National Spatial Data Infrastructure and its Utility
The information age, also called the computer age, the digital age, or the new media age, is defined as a period in human history that began in the 1970s with a wave of technological innovations like the personal computer, communication networks and related technologies, facilitating free and rapid transfer of data and information. Information and communication technologies allow us to capture, store, process and display an unprecedented amount of data about a wide variety of environmental, social and cultural phenomena. The information age is characterized by a shift from traditional economy which the Industrial Revolution brought through industrialization, to an economy based on information computerization.
Much of this data is spatial – that is, it has geographic coordinates as a common denominator, and is representable in map form. Until recently, paper maps were the mainstay for a wide variety of applications and decision-making. This is rapidly changing as more spatially referenced data and information on a wider variety of themes or topics (e.g., population, land use, economic transactions, hydrology, agriculture, climate, soils, etc.) are being produced, stored, transferred, manipulated, and analyzed in digital form. Current and accurate spatially referenced data must be utilized for local, state and national development and leveraged for economic growth, environmental quality and stability, and social progress.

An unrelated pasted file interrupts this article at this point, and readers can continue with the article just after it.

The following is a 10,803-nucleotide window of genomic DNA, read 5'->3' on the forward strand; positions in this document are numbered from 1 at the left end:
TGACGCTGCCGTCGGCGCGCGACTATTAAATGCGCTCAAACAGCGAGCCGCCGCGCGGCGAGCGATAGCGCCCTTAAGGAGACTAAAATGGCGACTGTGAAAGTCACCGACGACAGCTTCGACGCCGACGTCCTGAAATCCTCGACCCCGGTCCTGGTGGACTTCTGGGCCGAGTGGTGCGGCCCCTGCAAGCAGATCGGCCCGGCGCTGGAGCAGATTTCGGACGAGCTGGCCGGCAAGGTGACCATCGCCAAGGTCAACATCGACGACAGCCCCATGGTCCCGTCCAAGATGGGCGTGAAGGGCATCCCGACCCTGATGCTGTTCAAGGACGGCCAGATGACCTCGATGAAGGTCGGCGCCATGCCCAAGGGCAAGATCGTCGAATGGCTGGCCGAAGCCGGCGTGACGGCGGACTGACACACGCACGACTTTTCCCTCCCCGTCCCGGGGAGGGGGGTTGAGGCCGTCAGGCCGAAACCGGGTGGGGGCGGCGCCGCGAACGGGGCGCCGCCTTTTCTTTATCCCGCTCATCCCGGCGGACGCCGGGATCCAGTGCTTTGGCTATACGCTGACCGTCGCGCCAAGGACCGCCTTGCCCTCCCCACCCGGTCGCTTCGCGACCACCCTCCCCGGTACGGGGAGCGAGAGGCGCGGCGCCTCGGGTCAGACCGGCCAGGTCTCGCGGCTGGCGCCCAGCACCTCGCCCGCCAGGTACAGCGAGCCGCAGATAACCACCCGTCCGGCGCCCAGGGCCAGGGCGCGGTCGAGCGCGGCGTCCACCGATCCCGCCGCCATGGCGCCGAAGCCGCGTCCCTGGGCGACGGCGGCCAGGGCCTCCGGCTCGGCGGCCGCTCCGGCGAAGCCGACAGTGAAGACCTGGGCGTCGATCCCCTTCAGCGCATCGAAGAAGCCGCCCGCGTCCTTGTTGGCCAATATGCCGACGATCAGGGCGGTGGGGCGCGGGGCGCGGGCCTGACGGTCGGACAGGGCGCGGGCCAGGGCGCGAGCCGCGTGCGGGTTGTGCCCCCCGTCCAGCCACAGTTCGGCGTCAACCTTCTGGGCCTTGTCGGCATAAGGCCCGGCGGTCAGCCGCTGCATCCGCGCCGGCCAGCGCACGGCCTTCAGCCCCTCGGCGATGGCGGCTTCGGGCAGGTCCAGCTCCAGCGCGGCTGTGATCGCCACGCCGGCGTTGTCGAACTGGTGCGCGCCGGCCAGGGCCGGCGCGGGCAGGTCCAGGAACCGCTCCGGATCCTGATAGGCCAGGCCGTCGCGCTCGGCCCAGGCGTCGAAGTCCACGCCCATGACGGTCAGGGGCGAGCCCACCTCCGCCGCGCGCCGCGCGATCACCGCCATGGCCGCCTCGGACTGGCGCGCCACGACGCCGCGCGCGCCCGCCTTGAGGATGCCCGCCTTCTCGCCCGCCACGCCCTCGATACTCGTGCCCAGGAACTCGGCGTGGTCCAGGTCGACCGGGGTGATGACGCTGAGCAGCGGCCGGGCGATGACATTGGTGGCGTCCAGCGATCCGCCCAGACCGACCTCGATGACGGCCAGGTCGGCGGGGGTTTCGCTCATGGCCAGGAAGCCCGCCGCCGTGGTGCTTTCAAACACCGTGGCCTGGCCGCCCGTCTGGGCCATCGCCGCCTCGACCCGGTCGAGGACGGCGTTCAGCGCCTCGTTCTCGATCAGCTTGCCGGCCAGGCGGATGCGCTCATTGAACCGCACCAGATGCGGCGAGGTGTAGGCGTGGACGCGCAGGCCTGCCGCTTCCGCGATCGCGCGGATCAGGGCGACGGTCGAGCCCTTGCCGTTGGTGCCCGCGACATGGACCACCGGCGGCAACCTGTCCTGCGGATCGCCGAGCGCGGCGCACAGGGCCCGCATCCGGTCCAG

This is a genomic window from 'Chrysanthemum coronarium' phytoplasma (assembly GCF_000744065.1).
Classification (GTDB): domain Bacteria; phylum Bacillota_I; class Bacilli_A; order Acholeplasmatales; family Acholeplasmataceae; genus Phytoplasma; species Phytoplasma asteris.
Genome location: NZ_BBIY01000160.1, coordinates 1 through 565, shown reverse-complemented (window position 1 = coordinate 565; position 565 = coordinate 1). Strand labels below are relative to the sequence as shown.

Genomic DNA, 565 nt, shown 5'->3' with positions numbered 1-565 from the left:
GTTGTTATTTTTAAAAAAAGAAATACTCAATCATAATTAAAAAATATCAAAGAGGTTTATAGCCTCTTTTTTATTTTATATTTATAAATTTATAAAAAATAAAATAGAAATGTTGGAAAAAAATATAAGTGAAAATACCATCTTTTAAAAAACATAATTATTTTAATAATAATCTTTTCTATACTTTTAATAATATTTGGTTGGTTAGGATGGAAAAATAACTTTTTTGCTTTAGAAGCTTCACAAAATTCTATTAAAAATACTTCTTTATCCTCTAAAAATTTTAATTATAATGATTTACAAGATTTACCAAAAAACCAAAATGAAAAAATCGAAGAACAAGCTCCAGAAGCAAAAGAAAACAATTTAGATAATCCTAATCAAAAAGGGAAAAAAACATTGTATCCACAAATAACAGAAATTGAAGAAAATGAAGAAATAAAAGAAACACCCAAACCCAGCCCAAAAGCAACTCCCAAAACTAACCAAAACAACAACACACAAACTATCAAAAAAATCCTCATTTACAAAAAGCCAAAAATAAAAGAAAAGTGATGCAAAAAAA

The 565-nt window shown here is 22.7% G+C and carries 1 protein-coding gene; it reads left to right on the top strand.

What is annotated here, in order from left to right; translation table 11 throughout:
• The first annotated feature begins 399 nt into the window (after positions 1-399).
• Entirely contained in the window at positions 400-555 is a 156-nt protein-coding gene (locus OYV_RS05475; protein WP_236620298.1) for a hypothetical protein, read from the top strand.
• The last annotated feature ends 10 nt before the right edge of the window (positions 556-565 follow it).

Digitization of map data holds great promise, for over the past two-and-a-half centuries, the Survey of India has produced a rich base of map information through systematic topographic surveys. These maps constitute the basis of geological maps, soil maps, cadastral maps, and various natural resources inventory maps, usually supported by modern techniques of aerial surveys, and ground and airborne geophysics. Further, the availability of precision, high-resolution satellite images, data management tools and processing by state-of-the-art Geographical Information Systems (GIS), combined with the Global Positioning System (GPS), has helped in greatly enhancing the accuracy and information content of these spatial datasets.